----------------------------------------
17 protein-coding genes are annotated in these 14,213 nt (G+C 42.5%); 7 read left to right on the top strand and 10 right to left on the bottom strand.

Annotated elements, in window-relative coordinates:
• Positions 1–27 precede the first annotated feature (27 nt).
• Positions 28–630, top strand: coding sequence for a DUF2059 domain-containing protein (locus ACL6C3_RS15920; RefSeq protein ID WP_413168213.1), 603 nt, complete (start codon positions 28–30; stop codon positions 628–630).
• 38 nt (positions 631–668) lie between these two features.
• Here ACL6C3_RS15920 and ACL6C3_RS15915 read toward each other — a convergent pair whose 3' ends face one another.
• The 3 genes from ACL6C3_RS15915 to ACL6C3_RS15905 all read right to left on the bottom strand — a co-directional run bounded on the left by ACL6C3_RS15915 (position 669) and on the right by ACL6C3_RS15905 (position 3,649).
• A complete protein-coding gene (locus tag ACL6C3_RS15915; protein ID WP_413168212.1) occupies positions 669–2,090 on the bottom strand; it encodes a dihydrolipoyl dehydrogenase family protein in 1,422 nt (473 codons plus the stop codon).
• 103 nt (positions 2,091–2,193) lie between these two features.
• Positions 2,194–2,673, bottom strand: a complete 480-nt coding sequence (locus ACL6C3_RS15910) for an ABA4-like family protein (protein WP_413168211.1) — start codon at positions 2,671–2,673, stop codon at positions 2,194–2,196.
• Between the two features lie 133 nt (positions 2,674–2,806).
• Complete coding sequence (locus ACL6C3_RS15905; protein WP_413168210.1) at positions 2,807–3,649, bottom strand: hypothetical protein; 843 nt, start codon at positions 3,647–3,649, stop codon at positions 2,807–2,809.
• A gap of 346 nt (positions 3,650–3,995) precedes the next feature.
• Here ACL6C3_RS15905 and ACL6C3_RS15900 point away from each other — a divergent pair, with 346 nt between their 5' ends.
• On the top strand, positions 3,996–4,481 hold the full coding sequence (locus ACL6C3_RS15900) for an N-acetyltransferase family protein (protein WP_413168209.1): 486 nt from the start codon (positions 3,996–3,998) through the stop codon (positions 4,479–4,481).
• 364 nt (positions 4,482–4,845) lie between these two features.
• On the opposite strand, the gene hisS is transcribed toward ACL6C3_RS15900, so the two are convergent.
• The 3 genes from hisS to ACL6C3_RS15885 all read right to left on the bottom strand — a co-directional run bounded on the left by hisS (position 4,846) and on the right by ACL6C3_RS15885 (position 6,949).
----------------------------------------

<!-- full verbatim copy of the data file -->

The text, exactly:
17 protein-coding genes are annotated in these 14,213 nt (G+C 42.5%); 7 read left to right on the top strand and 10 right to left on the bottom strand.

Annotated elements, in window-relative coordinates:
• Positions 1–27 precede the first annotated feature (27 nt).
• Positions 28–630, top strand: coding sequence for a DUF2059 domain-containing protein (locus ACL6C3_RS15920; RefSeq protein ID WP_413168213.1), 603 nt, complete (start codon positions 28–30; stop codon positions 628–630).
• 38 nt (positions 631–668) lie between these two features.
• Here ACL6C3_RS15920 and ACL6C3_RS15915 read toward each other — a convergent pair whose 3' ends face one another.
• The 3 genes from ACL6C3_RS15915 to ACL6C3_RS15905 all read right to left on the bottom strand — a co-directional run bounded on the left by ACL6C3_RS15915 (position 669) and on the right by ACL6C3_RS15905 (position 3,649).
• A complete protein-coding gene (locus tag ACL6C3_RS15915; protein ID WP_413168212.1) occupies positions 669–2,090 on the bottom strand; it encodes a dihydrolipoyl dehydrogenase family protein in 1,422 nt (473 codons plus the stop codon).
• 103 nt (positions 2,091–2,193) lie between these two features.
• Positions 2,194–2,673, bottom strand: a complete 480-nt coding sequence (locus ACL6C3_RS15910) for an ABA4-like family protein (protein WP_413168211.1) — start codon at positions 2,671–2,673, stop codon at positions 2,194–2,196.
• Between the two features lie 133 nt (positions 2,674–2,806).
• Complete coding sequence (locus ACL6C3_RS15905; protein WP_413168210.1) at positions 2,807–3,649, bottom strand: hypothetical protein; 843 nt, start codon at positions 3,647–3,649, stop codon at positions 2,807–2,809.
• A gap of 346 nt (positions 3,650–3,995) precedes the next feature.
• Here ACL6C3_RS15905 and ACL6C3_RS15900 point away from each other — a divergent pair, with 346 nt between their 5' ends.
• On the top strand, positions 3,996–4,481 hold the full coding sequence (locus ACL6C3_RS15900) for an N-acetyltransferase family protein (protein WP_413168209.1): 486 nt from the start codon (positions 3,996–3,998) through the stop codon (positions 4,479–4,481).
• 364 nt (positions 4,482–4,845) lie between these two features.
• On the opposite strand, the gene hisS is transcribed toward ACL6C3_RS15900, so the two are convergent.
• The 3 genes from hisS to ACL6C3_RS15885 all read right to left on the bottom strand — a co-directional run bounded on the left by hisS (position 4,846) and on the right by ACL6C3_RS15885 (position 6,949).